Algorithm Extra Memory Baldur’s Gate Rooms
PH-e 3.16 11.9
PH-e 3.07 17.54
RSR 2.8 18.2
Table 2: Avg. A* search time speedup: RSR vs PH-e. RSR figures are across all maps on each benchmark. PH-e figures are for a small subset selected by its authors (1 of 120 from Baldur’s Gate and 5 of 300 from Rooms).

Comparison to Portal Heuristic: We now compare RSR with PH-e – the enhanced variant of the recent Portal Heuristic algorithm [5]. Although we did not have access to a working implementation of this method we will discuss its performance vs. RSR based on published results obtained by the original authors. As in [5] we focus on the 4-connected variants of the Baldur’s Gate and Rooms benchmarks. Table 2 summarises the main result.

PH-e performs well when it can decompose the map into areas of similar size with few transitionary nodes connecting them. RSR performs well when it can decompose the map into large rectangles with few perimeter nodes. On Rooms, both decomposition approaches are highly effective. On Baldur’s Gate both are comparatively less effective. Notice however that PH-e requires up to 7 times more memory than RSR to achieve similar results. As with Swamps, we believe PH-e is entirely orthogonal to RSR and the two can be easily combined. For example, PH-e could be used to more accurately guide search on a map pruned by RSR. Alternatively, symmetry elimination could be used to speed up pathfinding between successive pairs of portals during PH-e’s refinement phase.

9 Conclusion

We introduce RSR, a new search space reduction algorithm applicable to pathfinding on uniform cost grid maps. RSR is fast, memory efficient, optimality preserving and can, in some cases, eliminate entirely the need to search. When running on a grid pruned by RSR, A* is up to 38 times faster than otherwise.

We compare RSR with a range of search space reduction algorithms from the literature. Compared to 4ERR [6], on which it is based, RSR is shown significantly faster on the set of instances where both methods can be applied (i.e. 4-connected maps). Next, we compare RSR to Swamps-based pruning [8] and show that the two algorithms have complementary strengths. We find that Swamps are more useful on maps with small open areas while RSR becomes more effective as larger open areas are available on a map. We also identify a broad range of instances where RSR dominates convincingly and is clearly the better choice. Finally, we compare RSR to the enhanced Portal Heuristic [5]. We show that our method exhibits similar or improved performance but requires up to 7 times less memory. As with Swamps, we find that the two ideas are complementary and could be easily combined.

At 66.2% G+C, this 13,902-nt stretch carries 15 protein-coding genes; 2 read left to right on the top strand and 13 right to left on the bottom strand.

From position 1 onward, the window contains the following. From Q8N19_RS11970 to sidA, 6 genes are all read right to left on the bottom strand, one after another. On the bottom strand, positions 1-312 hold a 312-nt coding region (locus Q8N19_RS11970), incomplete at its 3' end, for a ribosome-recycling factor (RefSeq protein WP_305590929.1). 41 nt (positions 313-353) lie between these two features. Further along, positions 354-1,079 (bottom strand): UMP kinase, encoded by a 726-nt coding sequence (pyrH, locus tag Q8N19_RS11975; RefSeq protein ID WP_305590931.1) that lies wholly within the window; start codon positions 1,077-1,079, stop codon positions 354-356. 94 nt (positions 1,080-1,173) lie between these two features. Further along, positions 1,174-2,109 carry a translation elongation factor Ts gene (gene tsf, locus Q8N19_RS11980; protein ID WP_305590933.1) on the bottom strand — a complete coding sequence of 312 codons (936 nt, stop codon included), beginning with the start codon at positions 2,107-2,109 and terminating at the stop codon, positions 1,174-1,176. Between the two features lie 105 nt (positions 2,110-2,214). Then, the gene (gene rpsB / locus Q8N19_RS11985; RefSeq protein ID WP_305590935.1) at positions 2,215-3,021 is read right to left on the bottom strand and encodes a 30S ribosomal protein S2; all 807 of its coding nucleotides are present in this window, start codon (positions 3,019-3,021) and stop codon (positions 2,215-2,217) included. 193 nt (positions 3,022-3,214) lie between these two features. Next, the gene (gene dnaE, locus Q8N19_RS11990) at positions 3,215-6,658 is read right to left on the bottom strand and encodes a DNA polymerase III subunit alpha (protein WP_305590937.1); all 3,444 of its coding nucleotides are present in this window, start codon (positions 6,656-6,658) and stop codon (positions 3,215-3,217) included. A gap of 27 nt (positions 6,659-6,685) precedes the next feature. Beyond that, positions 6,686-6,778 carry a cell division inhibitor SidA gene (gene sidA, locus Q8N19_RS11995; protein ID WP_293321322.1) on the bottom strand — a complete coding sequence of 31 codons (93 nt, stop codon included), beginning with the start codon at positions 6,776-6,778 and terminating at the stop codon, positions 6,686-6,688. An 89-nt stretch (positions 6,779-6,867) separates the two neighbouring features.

Future work includes reducing the branching factor in RSR further through the development of better map decompositions and stronger online node pruning strategies. Another interesting topic is combining RSR with Swamps or the Portal Heuristic.

10 Acknowledgements

We would like to thank Alban Grastien and Patrik Haslum for providing feedback on early drafts of this work. We also thank Ariel Felner and Meir Goldenberg for providing us with assistance in comparing RSR with their enhanced Portal Heuristic algorithm.

NICTA is funded by the Australian Government as represented by the Department of Broadband, Communications and the Digital Economy and the Australian Research Council through the ICT Centre of Excellence program.